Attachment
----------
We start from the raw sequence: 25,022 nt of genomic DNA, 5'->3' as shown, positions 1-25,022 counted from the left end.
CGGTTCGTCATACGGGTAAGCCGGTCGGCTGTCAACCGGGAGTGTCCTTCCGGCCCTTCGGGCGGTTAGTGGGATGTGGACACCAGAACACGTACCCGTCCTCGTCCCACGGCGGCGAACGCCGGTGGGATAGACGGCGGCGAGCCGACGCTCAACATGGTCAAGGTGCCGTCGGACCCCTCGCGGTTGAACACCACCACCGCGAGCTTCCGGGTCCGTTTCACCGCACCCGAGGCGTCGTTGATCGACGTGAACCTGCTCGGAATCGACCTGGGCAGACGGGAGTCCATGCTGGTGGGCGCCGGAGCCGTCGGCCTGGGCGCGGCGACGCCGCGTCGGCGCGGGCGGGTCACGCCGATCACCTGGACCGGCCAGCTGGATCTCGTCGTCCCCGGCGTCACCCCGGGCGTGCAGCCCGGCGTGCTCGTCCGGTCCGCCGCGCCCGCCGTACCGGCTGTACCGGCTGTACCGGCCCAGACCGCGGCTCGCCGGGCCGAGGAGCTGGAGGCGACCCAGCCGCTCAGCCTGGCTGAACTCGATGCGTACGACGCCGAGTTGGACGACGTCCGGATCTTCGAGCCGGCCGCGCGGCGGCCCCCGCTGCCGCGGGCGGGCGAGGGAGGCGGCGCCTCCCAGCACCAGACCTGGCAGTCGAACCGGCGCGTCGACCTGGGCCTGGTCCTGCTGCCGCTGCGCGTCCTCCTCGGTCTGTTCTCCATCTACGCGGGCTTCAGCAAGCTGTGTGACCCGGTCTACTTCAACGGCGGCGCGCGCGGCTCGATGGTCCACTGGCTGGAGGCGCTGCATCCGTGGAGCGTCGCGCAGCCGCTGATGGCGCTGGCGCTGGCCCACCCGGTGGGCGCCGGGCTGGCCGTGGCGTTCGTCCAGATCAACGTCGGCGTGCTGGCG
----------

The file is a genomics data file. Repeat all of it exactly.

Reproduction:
We start from the raw sequence: 25,022 nt of genomic DNA, 5'->3' as shown, positions 1-25,022 counted from the left end.
CGGTTCGTCATACGGGTAAGCCGGTCGGCTGTCAACCGGGAGTGTCCTTCCGGCCCTTCGGGCGGTTAGTGGGATGTGGACACCAGAACACGTACCCGTCCTCGTCCCACGGCGGCGAACGCCGGTGGGATAGACGGCGGCGAGCCGACGCTCAACATGGTCAAGGTGCCGTCGGACCCCTCGCGGTTGAACACCACCACCGCGAGCTTCCGGGTCCGTTTCACCGCACCCGAGGCGTCGTTGATCGACGTGAACCTGCTCGGAATCGACCTGGGCAGACGGGAGTCCATGCTGGTGGGCGCCGGAGCCGTCGGCCTGGGCGCGGCGACGCCGCGTCGGCGCGGGCGGGTCACGCCGATCACCTGGACCGGCCAGCTGGATCTCGTCGTCCCCGGCGTCACCCCGGGCGTGCAGCCCGGCGTGCTCGTCCGGTCCGCCGCGCCCGCCGTACCGGCTGTACCGGCTGTACCGGCCCAGACCGCGGCTCGCCGGGCCGAGGAGCTGGAGGCGACCCAGCCGCTCAGCCTGGCTGAACTCGATGCGTACGACGCCGAGTTGGACGACGTCCGGATCTTCGAGCCGGCCGCGCGGCGGCCCCCGCTGCCGCGGGCGGGCGAGGGAGGCGGCGCCTCCCAGCACCAGACCTGGCAGTCGAACCGGCGCGTCGACCTGGGCCTGGTCCTGCTGCCGCTGCGCGTCCTCCTCGGTCTGTTCTCCATCTACGCGGGCTTCAGCAAGCTGTGTGACCCGGTCTACTTCAACGGCGGCGCGCGCGGCTCGATGGTCCACTGGCTGGAGGCGCTGCATCCGTGGAGCGTCGCGCAGCCGCTGATGGCGCTGGCGCTGGCCCACCCGGTGGGCGCCGGGCTGGCCGTGGCGTTCGTCCAGATCAACGTCGGCGTGCTGGCG